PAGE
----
6 Uses for a Trust in Your Estate Plan

Although a Last Will and Testament often serves as the foundation of an estate plan, trusts are a common addition to a comprehensive estate plan. To understand why trusts are so popular, it helps to know more about how a trust fits into an estate plan. Toward that end, a Murfreesboro estate planning attorney at Bennett | Michael | Hornsby explains six uses for a trust in your estate plan.

What Is a Trust?

A trust is a legal relationship that allows property to be held by one party for the benefit of another party or

Last Will and Testament Document Ready to Sign. Last Will Document and Fountain Pen Closeup Photo.

parties. All trusts are broadly categorized as testamentary or living trusts. A testamentary trust is a trust that does not activate until the death of the Settlor and is typically activated by a provision in the Settlor’s Will. A living trust, on the other hand, activates as soon as all formalities of creation are in place. Living trusts are then further sub-divided into revocable and irrevocable living trusts. 

Common Uses for a Trust

Not only are there several specialized trusts that are aimed at achieving narrow estate planning goals, but a trust agreement is an extremely flexible document, allowing you to tailor the terms to meet your needs. Some common uses of a trust within an estate plan include:

  • Avoiding probate. Avoiding probate is frequently an important estate planning goal that can be furthered using a trust because assets held in a trust are not subject to probate. In practical terms, that means that the assets held by the trust can be distributed immediately after your death to the designated beneficiaries instead of getting held up in the costly and lengthy legal probate process. 
  • Planning for the possibility of incapacity. Every estate plan should include an incapacity planning component and many include a trust within that component. When you create a revocable living trust you appoint a Trustee and a successor Trustee. You can appoint yourself as the Trustee, and a spouse/family member/friend as the successor Trustee, allowing you to rely on the trust in the event of your incapacity. If you do become incapacitated, control over the trust assets will automatically shift to the designated successor Trustee without the need for court intervention.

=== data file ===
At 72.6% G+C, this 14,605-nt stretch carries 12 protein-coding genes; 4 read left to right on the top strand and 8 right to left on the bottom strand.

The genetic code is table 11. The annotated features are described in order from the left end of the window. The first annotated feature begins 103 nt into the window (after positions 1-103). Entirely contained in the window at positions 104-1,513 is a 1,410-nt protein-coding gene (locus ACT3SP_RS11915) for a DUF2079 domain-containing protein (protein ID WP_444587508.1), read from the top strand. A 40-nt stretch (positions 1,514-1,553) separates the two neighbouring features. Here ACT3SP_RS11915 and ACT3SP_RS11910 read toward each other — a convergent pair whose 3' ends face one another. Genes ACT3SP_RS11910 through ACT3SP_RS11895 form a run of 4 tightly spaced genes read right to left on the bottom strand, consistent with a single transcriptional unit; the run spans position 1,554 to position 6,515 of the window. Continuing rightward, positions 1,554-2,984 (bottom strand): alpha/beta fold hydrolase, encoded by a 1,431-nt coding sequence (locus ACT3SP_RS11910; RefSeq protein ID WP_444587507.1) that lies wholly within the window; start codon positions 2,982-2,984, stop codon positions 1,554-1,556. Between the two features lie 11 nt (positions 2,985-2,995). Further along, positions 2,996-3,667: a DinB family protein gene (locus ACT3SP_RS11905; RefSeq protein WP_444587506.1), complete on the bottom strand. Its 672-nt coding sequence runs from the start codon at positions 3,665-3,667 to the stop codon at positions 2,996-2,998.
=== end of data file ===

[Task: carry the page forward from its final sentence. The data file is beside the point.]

• Protecting the inheritance of minor children. If you intend to gift assets to a minor, a revocable living trust is a much better way to make those gifts than a Last Will and Testament. The reason for this is simple — a minor cannot inherit directly from your estate, meaning someone will need to control assets gifted in a Will until the beneficiary reaches the age of majority. Gifting in a trust lets you decide who that person will be and allows you to structure how the assets can be used while the beneficiary is a minor. Once the beneficiary reaches adulthood, the trust can distribute the remaining assets immediately or over time.
  • Providing for a child with special needs. If you are the parent of a child with special needs, estate planning takes on a heightened importance. While your child is a minor, obtaining assistance from state and federal programs such as Medicaid and Supplemental Security Income is crucial – and your child may continue to need that assistance as an adult. At that point, eligibility for state and federal assistance programs will be based, in part, on your adult child’s income and assets. Gifting assets directly to your child could cause him/her to lose eligibility for critical assistance. A special needs trust (SNT) can is an irrevocable living trust that supplements the care and assistance that an individual receives from other sources without jeopardizing eligibility.
  • Long-term care (Medicaid) planning. Long-term care is expensive, which is why almost half of all seniors in nursing homes across the country depend on Medicaid to help defray the high cost of that care. Qualifying for Medicaid, however, can be problematic for a senior because eligibility is based, in part, on an applicant’s income and assets. If your non-exempt assets exceed the limit at the time you apply for Medicaid, you will be forced to “spend-down” those assets. A Medicaid trust can help. A Medicaid trust is an irrevocable trust that protects your non-exempt assets and allows you to qualify for Medicaid when you need it.
  • Protecting assets. Protecting assets should be a goal in every estate plan given the numerous potential threats to your assets. By transferring assets into an irrevocable living trust, you remove those assets from your estate. If you no longer have any legal ownership interest in the assets because they are now owned by the trust, they cannot be lost to divorce, creditors, or any of the various other potential threats.

Contact a Murfreesboro Estate Planning Attorney 

If you have additional questions or concerns regarding how a trust might fit into your estate plan, consult with an experienced Murfreesboro estate planning attorney at Bennett & Michael as soon as possible. Contact the team today by calling 615-898-1560 to schedule your appointment.


Stan Bennett